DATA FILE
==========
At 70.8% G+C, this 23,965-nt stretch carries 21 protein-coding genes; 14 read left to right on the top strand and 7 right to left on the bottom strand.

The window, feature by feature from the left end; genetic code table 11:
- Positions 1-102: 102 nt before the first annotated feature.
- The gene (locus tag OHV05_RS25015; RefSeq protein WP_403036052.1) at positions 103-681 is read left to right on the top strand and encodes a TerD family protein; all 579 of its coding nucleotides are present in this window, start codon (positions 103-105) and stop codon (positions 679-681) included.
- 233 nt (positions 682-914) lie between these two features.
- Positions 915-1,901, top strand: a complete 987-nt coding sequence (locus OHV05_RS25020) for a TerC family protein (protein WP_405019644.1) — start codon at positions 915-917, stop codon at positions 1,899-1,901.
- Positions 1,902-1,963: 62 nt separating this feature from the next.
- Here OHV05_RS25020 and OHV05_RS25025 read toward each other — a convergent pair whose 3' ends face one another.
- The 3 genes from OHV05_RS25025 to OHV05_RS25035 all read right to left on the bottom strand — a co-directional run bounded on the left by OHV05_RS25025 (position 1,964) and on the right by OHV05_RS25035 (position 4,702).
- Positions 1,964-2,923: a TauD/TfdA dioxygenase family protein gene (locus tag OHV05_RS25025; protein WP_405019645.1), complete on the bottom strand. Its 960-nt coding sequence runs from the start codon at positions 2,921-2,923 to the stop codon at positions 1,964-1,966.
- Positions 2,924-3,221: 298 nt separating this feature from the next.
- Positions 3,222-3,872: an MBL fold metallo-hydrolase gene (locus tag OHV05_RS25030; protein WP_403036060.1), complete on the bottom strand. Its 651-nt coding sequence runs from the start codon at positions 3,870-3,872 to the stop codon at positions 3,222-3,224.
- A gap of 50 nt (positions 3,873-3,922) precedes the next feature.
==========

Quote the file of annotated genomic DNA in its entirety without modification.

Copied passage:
At 70.8% G+C, this 23,965-nt stretch carries 21 protein-coding genes; 14 read left to right on the top strand and 7 right to left on the bottom strand.

The window, feature by feature from the left end; genetic code table 11:
- Positions 1-102: 102 nt before the first annotated feature.
- The gene (locus tag OHV05_RS25015; RefSeq protein WP_403036052.1) at positions 103-681 is read left to right on the top strand and encodes a TerD family protein; all 579 of its coding nucleotides are present in this window, start codon (positions 103-105) and stop codon (positions 679-681) included.
- 233 nt (positions 682-914) lie between these two features.
- Positions 915-1,901, top strand: a complete 987-nt coding sequence (locus OHV05_RS25020) for a TerC family protein (protein WP_405019644.1) — start codon at positions 915-917, stop codon at positions 1,899-1,901.
- Positions 1,902-1,963: 62 nt separating this feature from the next.
- Here OHV05_RS25020 and OHV05_RS25025 read toward each other — a convergent pair whose 3' ends face one another.
- The 3 genes from OHV05_RS25025 to OHV05_RS25035 all read right to left on the bottom strand — a co-directional run bounded on the left by OHV05_RS25025 (position 1,964) and on the right by OHV05_RS25035 (position 4,702).
- Positions 1,964-2,923: a TauD/TfdA dioxygenase family protein gene (locus tag OHV05_RS25025; protein WP_405019645.1), complete on the bottom strand. Its 960-nt coding sequence runs from the start codon at positions 2,921-2,923 to the stop codon at positions 1,964-1,966.
- Positions 2,924-3,221: 298 nt separating this feature from the next.
- Positions 3,222-3,872: an MBL fold metallo-hydrolase gene (locus tag OHV05_RS25030; protein WP_403036060.1), complete on the bottom strand. Its 651-nt coding sequence runs from the start codon at positions 3,870-3,872 to the stop codon at positions 3,222-3,224.
- A gap of 50 nt (positions 3,873-3,922) precedes the next feature.